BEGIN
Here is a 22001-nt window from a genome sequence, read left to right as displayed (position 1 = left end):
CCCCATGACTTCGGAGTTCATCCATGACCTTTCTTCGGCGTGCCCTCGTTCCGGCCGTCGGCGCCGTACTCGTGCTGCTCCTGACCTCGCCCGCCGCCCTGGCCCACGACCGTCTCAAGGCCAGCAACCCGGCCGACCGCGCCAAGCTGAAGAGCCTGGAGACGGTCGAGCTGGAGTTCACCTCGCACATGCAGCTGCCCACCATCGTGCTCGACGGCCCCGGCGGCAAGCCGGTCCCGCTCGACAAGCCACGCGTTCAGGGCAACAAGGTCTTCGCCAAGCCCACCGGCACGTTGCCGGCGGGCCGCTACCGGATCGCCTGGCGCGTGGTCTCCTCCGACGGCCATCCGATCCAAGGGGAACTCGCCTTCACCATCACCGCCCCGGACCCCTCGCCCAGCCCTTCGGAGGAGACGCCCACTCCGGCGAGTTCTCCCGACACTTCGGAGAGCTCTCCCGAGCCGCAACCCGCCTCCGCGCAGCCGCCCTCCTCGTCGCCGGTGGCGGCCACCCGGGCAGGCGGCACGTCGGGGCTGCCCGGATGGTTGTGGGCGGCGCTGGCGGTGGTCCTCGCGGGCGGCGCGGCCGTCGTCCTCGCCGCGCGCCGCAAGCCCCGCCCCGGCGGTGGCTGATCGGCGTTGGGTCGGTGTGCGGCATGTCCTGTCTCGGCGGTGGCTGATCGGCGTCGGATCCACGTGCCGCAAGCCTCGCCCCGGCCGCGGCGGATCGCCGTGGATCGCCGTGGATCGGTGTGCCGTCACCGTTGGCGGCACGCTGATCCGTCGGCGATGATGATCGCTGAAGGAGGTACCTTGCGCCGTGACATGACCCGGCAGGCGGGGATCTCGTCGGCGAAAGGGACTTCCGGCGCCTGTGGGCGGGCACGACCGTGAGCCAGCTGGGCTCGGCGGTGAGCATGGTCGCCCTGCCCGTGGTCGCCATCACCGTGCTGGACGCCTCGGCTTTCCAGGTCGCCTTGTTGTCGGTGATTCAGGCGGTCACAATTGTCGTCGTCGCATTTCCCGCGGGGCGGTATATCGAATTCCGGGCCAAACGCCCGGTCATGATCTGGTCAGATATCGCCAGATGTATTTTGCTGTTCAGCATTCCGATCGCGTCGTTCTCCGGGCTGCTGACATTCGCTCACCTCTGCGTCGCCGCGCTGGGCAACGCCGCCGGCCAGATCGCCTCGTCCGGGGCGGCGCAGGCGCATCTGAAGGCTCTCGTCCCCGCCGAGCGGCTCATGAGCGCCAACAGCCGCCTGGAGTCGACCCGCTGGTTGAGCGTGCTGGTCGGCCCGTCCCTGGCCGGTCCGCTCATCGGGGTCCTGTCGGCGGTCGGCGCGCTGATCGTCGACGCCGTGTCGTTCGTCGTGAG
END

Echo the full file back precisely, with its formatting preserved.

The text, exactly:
Here is a 22001-nt window from a genome sequence, read left to right as displayed (position 1 = left end):
CCCCATGACTTCGGAGTTCATCCATGACCTTTCTTCGGCGTGCCCTCGTTCCGGCCGTCGGCGCCGTACTCGTGCTGCTCCTGACCTCGCCCGCCGCCCTGGCCCACGACCGTCTCAAGGCCAGCAACCCGGCCGACCGCGCCAAGCTGAAGAGCCTGGAGACGGTCGAGCTGGAGTTCACCTCGCACATGCAGCTGCCCACCATCGTGCTCGACGGCCCCGGCGGCAAGCCGGTCCCGCTCGACAAGCCACGCGTTCAGGGCAACAAGGTCTTCGCCAAGCCCACCGGCACGTTGCCGGCGGGCCGCTACCGGATCGCCTGGCGCGTGGTCTCCTCCGACGGCCATCCGATCCAAGGGGAACTCGCCTTCACCATCACCGCCCCGGACCCCTCGCCCAGCCCTTCGGAGGAGACGCCCACTCCGGCGAGTTCTCCCGACACTTCGGAGAGCTCTCCCGAGCCGCAACCCGCCTCCGCGCAGCCGCCCTCCTCGTCGCCGGTGGCGGCCACCCGGGCAGGCGGCACGTCGGGGCTGCCCGGATGGTTGTGGGCGGCGCTGGCGGTGGTCCTCGCGGGCGGCGCGGCCGTCGTCCTCGCCGCGCGCCGCAAGCCCCGCCCCGGCGGTGGCTGATCGGCGTTGGGTCGGTGTGCGGCATGTCCTGTCTCGGCGGTGGCTGATCGGCGTCGGATCCACGTGCCGCAAGCCTCGCCCCGGCCGCGGCGGATCGCCGTGGATCGCCGTGGATCGGTGTGCCGTCACCGTTGGCGGCACGCTGATCCGTCGGCGATGATGATCGCTGAAGGAGGTACCTTGCGCCGTGACATGACCCGGCAGGCGGGGATCTCGTCGGCGAAAGGGACTTCCGGCGCCTGTGGGCGGGCACGACCGTGAGCCAGCTGGGCTCGGCGGTGAGCATGGTCGCCCTGCCCGTGGTCGCCATCACCGTGCTGGACGCCTCGGCTTTCCAGGTCGCCTTGTTGTCGGTGATTCAGGCGGTCACAATTGTCGTCGTCGCATTTCCCGCGGGGCGGTATATCGAATTCCGGGCCAAACGCCCGGTCATGATCTGGTCAGATATCGCCAGATGTATTTTGCTGTTCAGCATTCCGATCGCGTCGTTCTCCGGGCTGCTGACATTCGCTCACCTCTGCGTCGCCGCGCTGGGCAACGCCGCCGGCCAGATCGCCTCGTCCGGGGCGGCGCAGGCGCATCTGAAGGCTCTCGTCCCCGCCGAGCGGCTCATGAGCGCCAACAGCCGCCTGGAGTCGACCCGCTGGTTGAGCGTGCTGGTCGGCCCGTCCCTGGCCGGTCCGCTCATCGGGGTCCTGTCGGCGGTCGGCGCGCTGATCGTCGACGCCGTGTCGTTCGTCGTGAG